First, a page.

journal = "Journal of Hospital Infection",
issn = "0195-6701",
number = "1",

}

Caesarean section surgical site infection surveillance. / Johnson, A.; Young, D.; Reilly, J.

In: Journal of Hospital Infection , Vol. 64, No. 1, 09.2006, p. 30-35.

Research output: Contribution to journalArticle

TY - JOUR

T1 - Caesarean section surgical site infection surveillance

AU - Johnson, A.

AU - Young, D.

AU - Reilly, J.

PY - 2006/9

Y1 - 2006/9

N2 - Surveillance of surgical site infection (SSI) is an important infection control activity. The Caesarean section procedure was selected, as part of the Scottish Surveillance of Healthcare Associated Infection Programme, to monitor and report upon the incidence of SSI. Data were collected prospectively for 715 patients undergoing a Caesarean section procedure for 35 weeks during the latter months of 2002 and the first quarter of 2003. Of these, 80 (11.2%) patients developed an SSI, 57 (71%) of which were detected by postdischarge surveillance. Risk factors associated with infection were analysed. The choice of subcuticular suture rather than staples to close the surgical site was associated with a significantly lower incidence of infection (P = 0.021). Obese women experienced significantly more infections than women with a normal body mass index (P = 0.028). Dissemination of the surveillance results has made clinicians aware of the influence of body mass index and choice of skin closure in relation to SSI in this patient population. Analysis of these data has led to a review of local practice. The results also indicate the importance of postdischarge surveillance if SSIs are to be detected in this patient group. Continuous data collection and timely dissemination of the results are important factors acting as the catalyst for a review of practice.

AB - Surveillance of surgical site infection (SSI) is an important infection control activity. The Caesarean section procedure was selected, as part of the Scottish Surveillance of Healthcare Associated Infection Programme, to monitor and report upon the incidence of SSI. Data were collected prospectively for 715 patients undergoing a Caesarean section procedure for 35 weeks during the latter months of 2002 and the first quarter of 2003. Of these, 80 (11.2%) patients developed an SSI, 57 (71%) of which were detected by postdischarge surveillance. Risk factors associated with infection were analysed. The choice of subcuticular suture rather than staples to close the surgical site was associated with a significantly lower incidence of infection (P = 0.021). Obese women experienced significantly more infections than women with a normal body mass index (P = 0.028). Dissemination of the surveillance results has made clinicians aware of the influence of body mass index and choice of skin closure in relation to SSI in this patient population. Analysis of these data has led to a review of local practice. The results also indicate the importance of postdischarge surveillance if SSIs are to be detected in this patient group. Continuous data collection and timely dissemination of the results are important factors acting as the catalyst for a review of practice.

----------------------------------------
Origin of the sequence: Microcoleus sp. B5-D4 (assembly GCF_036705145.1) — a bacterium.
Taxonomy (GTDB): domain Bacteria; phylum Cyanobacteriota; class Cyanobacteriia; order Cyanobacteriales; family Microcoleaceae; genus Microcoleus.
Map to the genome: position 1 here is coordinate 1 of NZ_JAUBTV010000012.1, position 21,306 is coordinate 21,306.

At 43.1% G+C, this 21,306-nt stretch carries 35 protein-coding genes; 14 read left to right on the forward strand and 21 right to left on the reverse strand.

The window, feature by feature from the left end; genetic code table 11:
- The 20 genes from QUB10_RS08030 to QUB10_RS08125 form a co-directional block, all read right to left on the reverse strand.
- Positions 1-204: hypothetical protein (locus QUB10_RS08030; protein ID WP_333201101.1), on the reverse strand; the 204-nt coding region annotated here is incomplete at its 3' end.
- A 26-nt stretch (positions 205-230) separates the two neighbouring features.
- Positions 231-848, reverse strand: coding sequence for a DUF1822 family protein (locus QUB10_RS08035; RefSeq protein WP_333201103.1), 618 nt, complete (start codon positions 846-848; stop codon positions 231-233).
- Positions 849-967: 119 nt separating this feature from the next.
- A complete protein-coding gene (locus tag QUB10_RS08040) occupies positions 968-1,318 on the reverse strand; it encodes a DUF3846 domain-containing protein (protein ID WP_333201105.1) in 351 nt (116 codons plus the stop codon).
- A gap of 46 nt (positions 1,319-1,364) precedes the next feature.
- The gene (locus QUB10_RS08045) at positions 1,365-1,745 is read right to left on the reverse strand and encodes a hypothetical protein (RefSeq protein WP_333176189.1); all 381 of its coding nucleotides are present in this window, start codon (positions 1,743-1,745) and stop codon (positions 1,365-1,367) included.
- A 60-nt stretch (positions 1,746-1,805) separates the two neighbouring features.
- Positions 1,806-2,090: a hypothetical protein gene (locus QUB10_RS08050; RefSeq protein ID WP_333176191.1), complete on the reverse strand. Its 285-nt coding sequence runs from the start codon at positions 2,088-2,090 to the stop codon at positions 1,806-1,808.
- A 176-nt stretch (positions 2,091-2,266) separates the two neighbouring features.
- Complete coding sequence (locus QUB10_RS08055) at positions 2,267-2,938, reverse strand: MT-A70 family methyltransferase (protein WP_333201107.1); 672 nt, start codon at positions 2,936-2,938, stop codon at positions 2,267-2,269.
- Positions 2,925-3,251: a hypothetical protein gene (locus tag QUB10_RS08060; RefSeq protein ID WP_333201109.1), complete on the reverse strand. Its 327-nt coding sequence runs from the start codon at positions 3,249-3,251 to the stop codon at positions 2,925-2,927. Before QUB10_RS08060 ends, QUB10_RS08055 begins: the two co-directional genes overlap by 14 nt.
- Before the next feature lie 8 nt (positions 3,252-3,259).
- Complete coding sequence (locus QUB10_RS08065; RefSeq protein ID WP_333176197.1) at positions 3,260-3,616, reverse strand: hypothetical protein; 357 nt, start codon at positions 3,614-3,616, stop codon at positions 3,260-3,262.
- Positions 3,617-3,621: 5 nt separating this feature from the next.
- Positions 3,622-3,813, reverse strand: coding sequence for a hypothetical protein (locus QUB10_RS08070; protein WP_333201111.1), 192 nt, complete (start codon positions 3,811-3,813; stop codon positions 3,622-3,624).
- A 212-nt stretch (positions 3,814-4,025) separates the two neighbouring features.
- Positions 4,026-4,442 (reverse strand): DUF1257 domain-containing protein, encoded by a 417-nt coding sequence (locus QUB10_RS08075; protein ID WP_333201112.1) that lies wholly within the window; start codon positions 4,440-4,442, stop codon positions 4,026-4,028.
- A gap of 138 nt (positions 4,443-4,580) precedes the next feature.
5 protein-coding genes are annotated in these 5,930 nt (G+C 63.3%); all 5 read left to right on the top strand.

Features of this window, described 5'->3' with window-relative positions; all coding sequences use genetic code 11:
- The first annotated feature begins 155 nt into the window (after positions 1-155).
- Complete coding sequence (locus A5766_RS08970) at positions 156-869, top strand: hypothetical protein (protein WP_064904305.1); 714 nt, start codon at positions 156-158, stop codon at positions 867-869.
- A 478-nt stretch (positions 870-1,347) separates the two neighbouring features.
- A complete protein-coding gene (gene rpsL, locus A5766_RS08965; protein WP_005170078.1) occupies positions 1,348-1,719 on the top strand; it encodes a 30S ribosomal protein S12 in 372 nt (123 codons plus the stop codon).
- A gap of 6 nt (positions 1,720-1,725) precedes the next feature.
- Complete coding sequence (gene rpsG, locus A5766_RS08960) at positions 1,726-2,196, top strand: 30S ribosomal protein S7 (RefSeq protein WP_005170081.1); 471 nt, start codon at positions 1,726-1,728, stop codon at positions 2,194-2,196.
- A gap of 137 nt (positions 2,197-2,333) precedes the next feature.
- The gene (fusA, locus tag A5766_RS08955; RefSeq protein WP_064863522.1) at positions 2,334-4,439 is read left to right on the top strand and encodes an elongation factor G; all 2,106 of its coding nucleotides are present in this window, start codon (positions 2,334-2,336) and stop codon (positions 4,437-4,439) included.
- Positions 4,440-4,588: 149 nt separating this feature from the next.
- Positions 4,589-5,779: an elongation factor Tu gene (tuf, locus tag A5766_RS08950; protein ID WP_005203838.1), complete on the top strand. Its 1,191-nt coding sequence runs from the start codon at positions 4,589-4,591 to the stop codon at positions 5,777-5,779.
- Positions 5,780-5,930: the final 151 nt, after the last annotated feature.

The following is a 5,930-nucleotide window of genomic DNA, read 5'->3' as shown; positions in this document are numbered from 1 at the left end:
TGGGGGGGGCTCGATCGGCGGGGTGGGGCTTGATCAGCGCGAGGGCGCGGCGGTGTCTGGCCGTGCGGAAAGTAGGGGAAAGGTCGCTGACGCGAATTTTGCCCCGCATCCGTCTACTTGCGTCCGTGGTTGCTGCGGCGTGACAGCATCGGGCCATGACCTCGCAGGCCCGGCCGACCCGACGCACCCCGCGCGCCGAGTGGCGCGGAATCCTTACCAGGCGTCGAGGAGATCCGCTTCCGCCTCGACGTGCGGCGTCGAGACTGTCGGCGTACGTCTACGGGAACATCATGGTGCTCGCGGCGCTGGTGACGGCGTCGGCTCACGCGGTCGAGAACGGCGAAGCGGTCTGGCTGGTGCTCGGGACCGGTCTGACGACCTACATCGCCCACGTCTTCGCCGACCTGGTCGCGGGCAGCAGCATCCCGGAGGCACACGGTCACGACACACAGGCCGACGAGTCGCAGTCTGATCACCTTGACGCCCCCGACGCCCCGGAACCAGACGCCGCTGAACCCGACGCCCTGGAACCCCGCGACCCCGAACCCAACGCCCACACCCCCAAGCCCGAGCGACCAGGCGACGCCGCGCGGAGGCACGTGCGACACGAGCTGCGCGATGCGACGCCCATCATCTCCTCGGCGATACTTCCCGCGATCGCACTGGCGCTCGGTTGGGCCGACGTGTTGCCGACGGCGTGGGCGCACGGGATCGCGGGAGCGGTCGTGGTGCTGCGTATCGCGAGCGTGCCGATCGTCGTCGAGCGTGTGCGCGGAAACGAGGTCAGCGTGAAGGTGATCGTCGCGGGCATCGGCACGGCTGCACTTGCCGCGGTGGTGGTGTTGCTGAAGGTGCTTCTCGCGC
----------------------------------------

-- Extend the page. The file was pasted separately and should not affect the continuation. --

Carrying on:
KW - caesarean section

KW - surgical site infection

KW - surveillance

UR - http://www.scopus.com/inward/record.url?scp=33746700129&partnerID=8YFLogxK

UR - http://www.sciencedirect.com/science/article/pii/S0195670106002131

U2 - 10.1016/j.jhin.2006.03.020

DO - 10.1016/j.jhin.2006.03.020

M3 - Article

VL - 64

SP - 30

EP - 35

JO - Journal of Hospital Infection

T2 - Journal of Hospital Infection

JF - Journal of Hospital Infection

SN - 0195-6701

IS - 1

ER -